There should be no such thing as preventative arrest, but if there is, such enormous authority should not be placed in the hands of the accused's personal opponents. It is acceptable for someone to build a solar energy plant to compete with you if they believe Americans should use solar energy instead of the nuclear electricity you provide. They have no right to try to shut you down or prevent you from opening in the first place by using the government's regulatory authorities. Nonetheless, the NRC operates in this manner. That has to stop. Anyone found to be related to such outside interested groups should be kicked out of the NRC, and no one openly associated with them should be allowed to participate in the regulation process at any point.

Financing is a final issue related to regulation. Russia and China are currently cleaning up the American nuclear industry by aggressively funding nuclear power plant orders all over the world. The Export-Import Bank of the United States has the purpose of providing precisely this type of competitive financing to American enterprises looking to sell technology abroad. However, it does not offer this service to the nuclear power business. That should change. The World Bank has a rule prohibiting them from financing nuclear power plants in underdeveloped countries. That prohibition must also be lifted.

Waste removal

When the Sierra Club declared its opposition to nuclear power in 1974, it identified the safe disposal of nuclear waste as a crucial strategy for destabilizing the industry. Nuclear waste reprocessing, subseabed disposal, and land-based disposal have all been halted as a result of this malevolent campaign, requiring utilities to keep their radioactive waste on-site. This has increased the expenses of utilities' operations, which have been passed on to the public through higher rates and levies, as required by law, to compensate utilities for these expenditures. Furthermore, storing nuclear waste near major urban areas could expose the population to radioactive hazards that would be unlikely if the waste was housed in isolated places in worst-case scenarios like Fukushima. Nuclear waste processing (as the French undertake) and land-based disposal are both technically feasible (the US military has been storing its waste since 1999 in salt formations in the Waste Isolation Pilot Plant near Carlsbad, New Mexico.)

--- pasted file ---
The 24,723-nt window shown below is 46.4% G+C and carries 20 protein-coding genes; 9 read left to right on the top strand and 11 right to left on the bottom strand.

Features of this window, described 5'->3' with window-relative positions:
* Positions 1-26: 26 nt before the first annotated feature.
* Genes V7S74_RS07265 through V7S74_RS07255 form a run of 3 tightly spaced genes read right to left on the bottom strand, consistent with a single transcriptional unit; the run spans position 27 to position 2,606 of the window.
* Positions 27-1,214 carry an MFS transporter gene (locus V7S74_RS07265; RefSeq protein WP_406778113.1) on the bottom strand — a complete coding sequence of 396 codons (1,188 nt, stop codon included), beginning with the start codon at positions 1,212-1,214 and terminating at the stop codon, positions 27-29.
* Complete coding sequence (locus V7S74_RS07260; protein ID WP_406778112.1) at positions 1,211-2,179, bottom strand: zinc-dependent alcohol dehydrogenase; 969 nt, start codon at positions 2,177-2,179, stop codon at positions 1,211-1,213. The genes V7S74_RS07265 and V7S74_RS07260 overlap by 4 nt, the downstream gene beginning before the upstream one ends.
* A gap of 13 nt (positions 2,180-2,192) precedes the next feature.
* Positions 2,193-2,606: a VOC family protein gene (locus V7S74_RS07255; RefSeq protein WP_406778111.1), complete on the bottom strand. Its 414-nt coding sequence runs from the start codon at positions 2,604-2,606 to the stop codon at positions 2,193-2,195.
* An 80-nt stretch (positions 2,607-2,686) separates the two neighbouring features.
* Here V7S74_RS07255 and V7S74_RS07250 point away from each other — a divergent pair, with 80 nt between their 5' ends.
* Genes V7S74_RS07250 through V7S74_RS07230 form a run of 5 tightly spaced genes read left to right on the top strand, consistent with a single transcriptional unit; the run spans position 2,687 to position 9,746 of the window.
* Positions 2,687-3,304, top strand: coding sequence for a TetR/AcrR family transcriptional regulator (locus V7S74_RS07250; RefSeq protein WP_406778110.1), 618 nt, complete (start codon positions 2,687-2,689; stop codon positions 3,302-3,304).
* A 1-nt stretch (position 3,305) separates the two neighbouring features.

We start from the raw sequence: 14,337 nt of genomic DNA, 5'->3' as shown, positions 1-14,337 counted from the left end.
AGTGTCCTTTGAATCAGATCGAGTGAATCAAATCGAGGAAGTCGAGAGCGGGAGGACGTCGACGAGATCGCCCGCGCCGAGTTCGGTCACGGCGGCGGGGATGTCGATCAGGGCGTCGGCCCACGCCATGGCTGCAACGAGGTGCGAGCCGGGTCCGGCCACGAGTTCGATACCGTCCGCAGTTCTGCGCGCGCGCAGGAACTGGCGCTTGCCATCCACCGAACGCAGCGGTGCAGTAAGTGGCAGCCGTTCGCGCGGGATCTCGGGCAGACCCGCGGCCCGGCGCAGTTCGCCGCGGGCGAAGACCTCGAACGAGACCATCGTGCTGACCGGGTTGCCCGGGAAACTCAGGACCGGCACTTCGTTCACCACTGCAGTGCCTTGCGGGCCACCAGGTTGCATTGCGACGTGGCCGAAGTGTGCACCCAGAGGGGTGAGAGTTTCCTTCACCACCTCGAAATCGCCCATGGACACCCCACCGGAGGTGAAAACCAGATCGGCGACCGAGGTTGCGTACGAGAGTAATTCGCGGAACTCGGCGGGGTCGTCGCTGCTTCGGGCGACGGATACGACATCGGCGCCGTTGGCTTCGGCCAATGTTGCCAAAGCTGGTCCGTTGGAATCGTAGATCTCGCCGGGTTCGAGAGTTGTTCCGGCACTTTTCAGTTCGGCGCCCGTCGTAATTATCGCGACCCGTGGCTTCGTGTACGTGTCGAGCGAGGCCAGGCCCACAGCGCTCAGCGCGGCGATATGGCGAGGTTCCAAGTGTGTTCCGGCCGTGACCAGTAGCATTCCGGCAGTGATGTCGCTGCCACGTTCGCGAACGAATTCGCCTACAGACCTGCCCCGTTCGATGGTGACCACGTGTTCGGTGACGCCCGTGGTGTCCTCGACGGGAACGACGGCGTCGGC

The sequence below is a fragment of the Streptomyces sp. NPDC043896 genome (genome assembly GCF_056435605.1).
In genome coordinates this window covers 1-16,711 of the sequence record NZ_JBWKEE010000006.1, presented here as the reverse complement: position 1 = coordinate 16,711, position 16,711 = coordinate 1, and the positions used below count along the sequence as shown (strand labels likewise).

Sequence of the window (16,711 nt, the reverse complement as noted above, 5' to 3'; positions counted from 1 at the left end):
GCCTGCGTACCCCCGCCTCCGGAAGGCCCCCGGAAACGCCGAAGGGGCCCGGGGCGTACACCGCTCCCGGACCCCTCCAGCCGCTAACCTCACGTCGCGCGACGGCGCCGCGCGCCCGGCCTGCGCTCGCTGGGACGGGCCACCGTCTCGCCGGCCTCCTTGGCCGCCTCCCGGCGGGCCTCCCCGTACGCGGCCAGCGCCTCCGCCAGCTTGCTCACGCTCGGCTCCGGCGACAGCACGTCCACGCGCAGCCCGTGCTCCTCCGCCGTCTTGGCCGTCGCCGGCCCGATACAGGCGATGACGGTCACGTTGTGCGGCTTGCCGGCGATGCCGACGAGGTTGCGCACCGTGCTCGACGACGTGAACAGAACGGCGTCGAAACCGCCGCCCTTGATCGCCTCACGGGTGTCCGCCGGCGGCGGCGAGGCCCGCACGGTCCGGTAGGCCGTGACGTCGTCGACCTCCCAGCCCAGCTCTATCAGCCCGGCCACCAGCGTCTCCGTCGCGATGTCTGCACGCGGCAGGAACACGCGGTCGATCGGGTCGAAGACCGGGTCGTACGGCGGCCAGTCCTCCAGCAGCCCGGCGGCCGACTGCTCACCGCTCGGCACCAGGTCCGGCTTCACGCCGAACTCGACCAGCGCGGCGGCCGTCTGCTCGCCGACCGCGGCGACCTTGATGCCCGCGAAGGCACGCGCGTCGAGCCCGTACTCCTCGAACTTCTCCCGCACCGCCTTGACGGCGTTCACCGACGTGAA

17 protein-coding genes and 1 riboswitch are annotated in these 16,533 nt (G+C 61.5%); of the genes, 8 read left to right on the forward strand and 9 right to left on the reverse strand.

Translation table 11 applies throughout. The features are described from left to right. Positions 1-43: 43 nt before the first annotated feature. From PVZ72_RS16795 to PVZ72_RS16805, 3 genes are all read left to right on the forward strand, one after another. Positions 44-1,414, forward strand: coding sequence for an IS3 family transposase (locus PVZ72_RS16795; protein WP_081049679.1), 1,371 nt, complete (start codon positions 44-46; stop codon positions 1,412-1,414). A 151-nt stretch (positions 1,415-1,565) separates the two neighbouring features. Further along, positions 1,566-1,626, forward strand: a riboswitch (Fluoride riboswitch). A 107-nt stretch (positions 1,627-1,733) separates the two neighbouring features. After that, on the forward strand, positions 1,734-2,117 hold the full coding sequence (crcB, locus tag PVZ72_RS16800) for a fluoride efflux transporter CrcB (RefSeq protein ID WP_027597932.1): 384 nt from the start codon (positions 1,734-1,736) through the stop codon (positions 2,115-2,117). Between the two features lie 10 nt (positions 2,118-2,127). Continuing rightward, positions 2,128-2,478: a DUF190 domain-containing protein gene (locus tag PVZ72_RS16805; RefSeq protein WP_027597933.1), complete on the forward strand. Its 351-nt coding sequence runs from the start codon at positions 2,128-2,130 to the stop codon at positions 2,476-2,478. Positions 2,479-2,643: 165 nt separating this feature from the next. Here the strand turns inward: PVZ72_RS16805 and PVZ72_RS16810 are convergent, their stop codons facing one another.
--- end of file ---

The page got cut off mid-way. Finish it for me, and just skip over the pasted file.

Anti-nuclear activists are lying when they claim there is no safe way to dispose of nuclear waste. The truth is that they have harmed the nuclear industry by preventing the safe disposal of nuclear waste. They have partially achieved their goal by passing legislation prohibiting the construction of new nuclear power stations "until a safe solution to dispose of the waste can be established."

Following the abandonment of nuclear waste reprocessing and subseabed disposal, the US Department of Energy concentrated its radioactive waste disposal efforts on the possibility of depositing the waste in a repository beneath Nevada's Yucca Mountain. This option does not appeal to me since I believe that waste reprocessing followed by subseabed disposal would be a superior option. Nonetheless, storing nuclear waste behind a mountain in the desert would definitely be wiser and safer than in the suburbs of big towns. Despite their rhetoric about hypothetical concerns about what might happen in the desert in the future, the groups opposing the Nevada option are clearly not concerned about public safety. Rather, they are aiming to increase the threat, or perceived danger, that radioactive waste poses to the public in order to prevent nuclear power from being implemented.

Climate change, according to the Biden administration, is a "existential crisis." That means a crisis that poses a threat to humanity's survival. Despite claiming interest in nuclear power's possible role in resolving the situation, it has endorsed the environmentalist movement to oppose the Yucca Mountain project. Biden's Secretary of Energy, Jennifer Granholm, believes the DOE has no choice since the program faces too much resistance. Despite this, Biden's own party is organizing and leading the opposition.

Nuclear power cannot be expanded until safe nuclear waste disposal is provided. If the Democrats are serious about replacing fossil fuels with carbon-free energy sources, they should stop being so resistant to nuclear power implementation.